Interwell is using thermite to melt rocks and seal wells, potentially transforming how the industry approaches P&A
The need for new plug and abandonment (P&A) solutions has pushed operators to look increasingly outside the proverbial “box.” In the case of Norwegian well management firm Interwell, this has meant disintegrating the box itself.
In 2012 one of the company’s technical advisors for P&A, Michael Skjold, floated a radical new idea: using thermite to melt materials in the wellbore, forming an impermeable barrier and sealing the well. Given the company’s history in shallow and deep-set well barriers, well integrity and niche completion products, this offered a wealth of new potential opportunities in the decommissioning space.
Primarily, Skjold says, the idea came in response to the need for cost reductions within P&A. As many operators are exploring options which dispense with the need for rigs, this method could be deployed from a single vessel with little external equipment (the process would also remove the need for cement or even coiled tubing). If successful, this could streamline the P&A process and potentially save significant time and money.
The idea itself is remarkably simple. When ignited, thermite – a compound of metal powder fuel and metal oxide (most commonly iron oxide) – burns at around 2,500°C, enough to melt through tubing, casing and cement. It is also hot enough to melt the surrounding rock, bonding the materials together and – in theory – forming an ideal barrier with which to plug the well. In addition, because the reaction produces its own source of oxygen, no external supply is needed and almost no other gases are produced, making it a sound choice for use downhole.
So far, so good – but a lot of this was unproven. Given the novelty of the technique, there was a severe lack of scientific study which could qualify any of the process. Interwell therefore brought in certification agency DNV GL in 2013, to help investigate and ultimately qualify the “Exothermic P&A Solution,” (as it was initially referred to) for commercial use.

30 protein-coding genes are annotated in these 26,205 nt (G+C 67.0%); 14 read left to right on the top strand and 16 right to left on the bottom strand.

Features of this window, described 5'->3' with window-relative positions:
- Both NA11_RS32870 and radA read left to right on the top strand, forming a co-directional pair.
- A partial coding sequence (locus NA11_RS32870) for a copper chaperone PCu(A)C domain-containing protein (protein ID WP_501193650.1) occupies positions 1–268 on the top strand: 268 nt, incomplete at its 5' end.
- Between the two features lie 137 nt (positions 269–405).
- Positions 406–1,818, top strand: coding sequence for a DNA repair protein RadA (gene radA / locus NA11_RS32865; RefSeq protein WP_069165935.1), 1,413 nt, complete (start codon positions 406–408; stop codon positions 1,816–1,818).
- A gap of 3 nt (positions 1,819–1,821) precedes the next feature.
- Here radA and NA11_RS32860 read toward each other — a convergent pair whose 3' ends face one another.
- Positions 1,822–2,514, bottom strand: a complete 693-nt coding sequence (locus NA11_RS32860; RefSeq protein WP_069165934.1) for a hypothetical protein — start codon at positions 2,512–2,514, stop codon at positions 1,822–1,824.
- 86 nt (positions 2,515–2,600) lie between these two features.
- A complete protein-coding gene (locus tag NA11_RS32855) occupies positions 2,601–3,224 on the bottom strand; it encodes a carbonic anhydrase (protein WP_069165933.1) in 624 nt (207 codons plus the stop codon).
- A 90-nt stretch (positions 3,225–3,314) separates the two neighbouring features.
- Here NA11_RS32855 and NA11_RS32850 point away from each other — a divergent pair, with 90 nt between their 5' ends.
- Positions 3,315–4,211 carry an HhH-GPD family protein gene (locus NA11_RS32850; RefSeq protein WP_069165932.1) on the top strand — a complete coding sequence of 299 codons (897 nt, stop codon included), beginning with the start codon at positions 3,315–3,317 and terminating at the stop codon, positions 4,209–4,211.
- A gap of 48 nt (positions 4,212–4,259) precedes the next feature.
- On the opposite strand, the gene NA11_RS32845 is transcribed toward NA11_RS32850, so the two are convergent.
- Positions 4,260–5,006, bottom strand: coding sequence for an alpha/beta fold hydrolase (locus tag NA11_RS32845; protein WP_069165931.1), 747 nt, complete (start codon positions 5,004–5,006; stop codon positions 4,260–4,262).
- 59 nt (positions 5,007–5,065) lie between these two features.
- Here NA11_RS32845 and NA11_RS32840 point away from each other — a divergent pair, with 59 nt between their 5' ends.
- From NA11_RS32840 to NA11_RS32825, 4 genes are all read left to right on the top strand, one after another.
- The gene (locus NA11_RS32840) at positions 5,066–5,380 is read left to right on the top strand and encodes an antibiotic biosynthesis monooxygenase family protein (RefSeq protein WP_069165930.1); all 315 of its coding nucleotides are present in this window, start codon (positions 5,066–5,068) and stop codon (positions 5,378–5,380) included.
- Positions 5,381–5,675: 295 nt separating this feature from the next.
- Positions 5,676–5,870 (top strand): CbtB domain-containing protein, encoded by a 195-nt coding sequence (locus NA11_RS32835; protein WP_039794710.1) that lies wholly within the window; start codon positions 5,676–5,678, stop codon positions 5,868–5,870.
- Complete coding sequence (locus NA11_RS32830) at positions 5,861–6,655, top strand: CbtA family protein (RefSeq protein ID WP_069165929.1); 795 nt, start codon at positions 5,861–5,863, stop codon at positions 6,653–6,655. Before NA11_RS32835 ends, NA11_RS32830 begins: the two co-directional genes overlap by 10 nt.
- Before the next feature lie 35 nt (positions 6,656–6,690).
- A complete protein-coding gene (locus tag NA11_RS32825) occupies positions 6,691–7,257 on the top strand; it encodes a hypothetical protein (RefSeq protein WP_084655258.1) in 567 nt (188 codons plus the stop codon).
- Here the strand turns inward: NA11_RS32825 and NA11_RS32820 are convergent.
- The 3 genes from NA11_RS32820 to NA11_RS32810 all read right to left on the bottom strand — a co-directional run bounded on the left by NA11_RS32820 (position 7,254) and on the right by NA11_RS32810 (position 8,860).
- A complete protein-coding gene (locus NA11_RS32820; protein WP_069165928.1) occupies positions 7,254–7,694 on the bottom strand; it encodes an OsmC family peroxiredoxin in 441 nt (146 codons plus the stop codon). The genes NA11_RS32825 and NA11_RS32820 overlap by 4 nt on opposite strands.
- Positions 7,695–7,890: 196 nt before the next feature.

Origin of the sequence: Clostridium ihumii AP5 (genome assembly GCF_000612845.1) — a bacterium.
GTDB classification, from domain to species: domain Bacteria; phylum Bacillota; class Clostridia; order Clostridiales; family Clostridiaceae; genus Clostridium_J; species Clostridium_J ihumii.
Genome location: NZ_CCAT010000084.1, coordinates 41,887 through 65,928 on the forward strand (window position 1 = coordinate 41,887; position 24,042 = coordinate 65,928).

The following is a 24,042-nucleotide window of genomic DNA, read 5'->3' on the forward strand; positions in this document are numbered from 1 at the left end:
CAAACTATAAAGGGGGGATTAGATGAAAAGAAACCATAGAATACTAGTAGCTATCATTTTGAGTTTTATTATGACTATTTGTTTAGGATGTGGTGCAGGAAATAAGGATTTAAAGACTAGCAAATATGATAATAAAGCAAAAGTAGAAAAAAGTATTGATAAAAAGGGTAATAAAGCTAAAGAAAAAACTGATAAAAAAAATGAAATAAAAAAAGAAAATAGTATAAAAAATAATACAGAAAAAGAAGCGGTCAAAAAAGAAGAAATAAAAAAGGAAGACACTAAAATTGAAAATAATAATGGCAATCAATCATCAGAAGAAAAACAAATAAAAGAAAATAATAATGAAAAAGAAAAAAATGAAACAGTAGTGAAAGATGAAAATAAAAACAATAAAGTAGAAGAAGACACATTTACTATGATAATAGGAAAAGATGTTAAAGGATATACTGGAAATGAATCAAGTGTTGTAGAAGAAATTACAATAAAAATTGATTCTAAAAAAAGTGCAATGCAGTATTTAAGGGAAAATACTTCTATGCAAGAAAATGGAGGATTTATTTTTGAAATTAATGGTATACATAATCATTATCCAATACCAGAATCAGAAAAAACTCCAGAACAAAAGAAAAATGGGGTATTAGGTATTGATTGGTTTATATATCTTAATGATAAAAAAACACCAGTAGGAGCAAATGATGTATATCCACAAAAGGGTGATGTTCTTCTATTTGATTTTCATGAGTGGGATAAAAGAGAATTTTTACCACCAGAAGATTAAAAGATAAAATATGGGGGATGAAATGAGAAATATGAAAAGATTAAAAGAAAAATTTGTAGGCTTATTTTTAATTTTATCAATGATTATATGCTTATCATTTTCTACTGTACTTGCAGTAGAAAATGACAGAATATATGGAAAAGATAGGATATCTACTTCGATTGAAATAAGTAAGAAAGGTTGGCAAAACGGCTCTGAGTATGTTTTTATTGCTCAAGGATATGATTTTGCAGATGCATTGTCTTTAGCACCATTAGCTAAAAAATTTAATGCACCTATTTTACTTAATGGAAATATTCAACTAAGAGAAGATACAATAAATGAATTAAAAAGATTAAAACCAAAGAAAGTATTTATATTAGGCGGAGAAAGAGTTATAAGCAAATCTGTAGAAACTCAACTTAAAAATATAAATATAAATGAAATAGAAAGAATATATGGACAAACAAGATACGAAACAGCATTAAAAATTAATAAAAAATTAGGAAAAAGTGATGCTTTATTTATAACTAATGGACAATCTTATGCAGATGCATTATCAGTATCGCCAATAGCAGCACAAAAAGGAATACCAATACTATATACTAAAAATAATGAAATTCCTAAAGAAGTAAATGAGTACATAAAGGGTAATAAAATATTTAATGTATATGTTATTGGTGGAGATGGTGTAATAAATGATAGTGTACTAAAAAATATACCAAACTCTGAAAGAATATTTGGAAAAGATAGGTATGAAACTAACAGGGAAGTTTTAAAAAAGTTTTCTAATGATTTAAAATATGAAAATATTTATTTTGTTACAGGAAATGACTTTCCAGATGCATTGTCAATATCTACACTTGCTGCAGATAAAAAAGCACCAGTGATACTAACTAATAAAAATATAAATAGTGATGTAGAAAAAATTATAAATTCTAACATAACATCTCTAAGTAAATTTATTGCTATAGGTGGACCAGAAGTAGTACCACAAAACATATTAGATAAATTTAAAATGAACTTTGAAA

Back to basics
A lot of fundamental work was needed to underpin what the team was attempting to achieve. This meant studying rock analogues, the processes behind their formation and the resulting mineralogy and how well molten materials might bond within these formations.
In addition to funds from the Research Council of Norway, in 2014 Statoil and BP were also brought in as partners in a joint industry project (JIP), allowing the company access to a wealth of information on wells and formations in the companies’ databases, in addition to their perspective as potential clients. The same year also saw patents granted on the technology.
Alongside this, Interwell ran exhaustive tests to develop a system which could be deployed in the wellbore. In a video interview from 2014, Skjord explains: “The whole idea is to keep it as simple as possible. We want to make a man-made rock and to do this we want to enter the wellbore with a carrier device run on wireline. The carrier device will be placed on a wellbore annular heat shield, and activated to provide enough energy to convert all materials into an everlasting deep barrier that hopefully will bond to the surrounding materials.”
Following the group’s 2014 feasibility certificate from DNV GL, they began scaled up testing of the tool. In 2015, they undertook onshore tests and small-scale subsea testing – crucial to determine whether the equipment would stand up to offshore conditions – before eventually building and testing a prototype in a specially designed test tank in Norway. This allowed Interwell to examine the system’s performance under simulated high-pressure, high-temperature (HPHT) conditions. The learning process also took the team to the Iceland Deep Drilling Project to study the behaviour of supercritical liquids – fluids above 347°C and at pressures greater than 220 bar – to support further tests of the P&A process in HPHT environments.
With over 4 years of experience and 200 tests under its belt, the company is now heading towards field trials in onshore wells in Canada and aims to have 4 pilot wells completed by the end of the year. According to a recent presentation, this would allow Interwell to commercialise the P&A tool fully for onshore and offshore during 2017, and for subsea operations in 2018.
Although it has been a long road since the idea was first mooted, progress on the tool has moved at a pretty rapid pace – in an update in late 2015 Skjold noted that the team was “thorough but in a hurry.”
InnovOil hopes to revisit the tool later in 2016, following the results of Interwell’s field trials. We will keep you posted on their progress.